By Mike Willis
As the most popular book in the world, the Holy Bible deserves one’s attention and study. When one turns to its “Table of Contents,” he notices that the Bible is divided into two sections: Old Testament and New Testament. The Old Testament consists of 39 books and the New Testament consists of 27 books.
The division into two testaments is based on the wording of Scripture itself. When Jesus instituted the Lord’s supper, he said, “For this is my blood of the new testament, which is shed for many for the remission of sins” (Matt. 26:28; parallels in Mark 14:24; Luke 22:20; 1 Cor. 11:25). In Paul’s discussion of the change of covenants, he uses both “Old Testament” and “New Testament”:
Who also hath made us able ministers of the new testament; not of the letter, but of the spirit: for the letter killeth, but the spirit giveth life (2 Cor. 3:6).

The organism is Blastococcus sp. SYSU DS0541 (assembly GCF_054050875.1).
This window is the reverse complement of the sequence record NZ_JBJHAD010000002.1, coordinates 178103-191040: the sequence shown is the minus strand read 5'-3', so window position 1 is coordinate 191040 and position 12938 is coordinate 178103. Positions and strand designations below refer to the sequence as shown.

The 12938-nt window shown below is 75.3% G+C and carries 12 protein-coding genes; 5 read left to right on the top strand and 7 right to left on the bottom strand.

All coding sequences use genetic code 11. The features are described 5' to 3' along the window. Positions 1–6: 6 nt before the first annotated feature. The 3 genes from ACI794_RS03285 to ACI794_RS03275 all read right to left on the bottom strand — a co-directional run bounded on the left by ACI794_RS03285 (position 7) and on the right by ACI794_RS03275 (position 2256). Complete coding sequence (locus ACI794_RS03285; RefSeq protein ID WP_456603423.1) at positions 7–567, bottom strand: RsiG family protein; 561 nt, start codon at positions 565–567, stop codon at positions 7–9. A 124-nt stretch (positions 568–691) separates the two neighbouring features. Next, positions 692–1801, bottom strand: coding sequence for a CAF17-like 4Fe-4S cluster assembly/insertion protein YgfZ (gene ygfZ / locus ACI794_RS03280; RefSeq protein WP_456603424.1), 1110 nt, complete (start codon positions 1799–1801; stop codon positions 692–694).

But their minds were blinded: for until this day remaineth the same veil untaken away in the reading of the old testament; which veil is done away in Christ (2 Cor. 3:14).
The layout of the Bible into two testaments is drawn from the teaching of Scripture itself.
Three Periods of Bible History
The Bible may be accurately divided into three periods of Bible history on the basis of these two testaments. These three periods of Bible history are:
1. The Patriarchal Age. The Patriarchal Age draws its name from the word “patriarch” (Heb. 7:4), the “fathers,” drawn especially from the patriarchs Abraham, Isacc, and Jacob. The term “Patriarchal Age” is used to describe the relationship God sustained with all mankind from the creation. There is no existing written law that reveals what was God’s covenant with mankind before he revealed himself to Moses. However, sin as the transgression of God’s law did exist; there was moral right and wrong; there were religious ordinances in place, but the details of that covenant are not revealed. The patriarchal age ended for the descendants of Jacob at the giving of the Law of Moses (approx. 1450 B.C.), but continued for the rest of creation until Jesus’ death on the cross.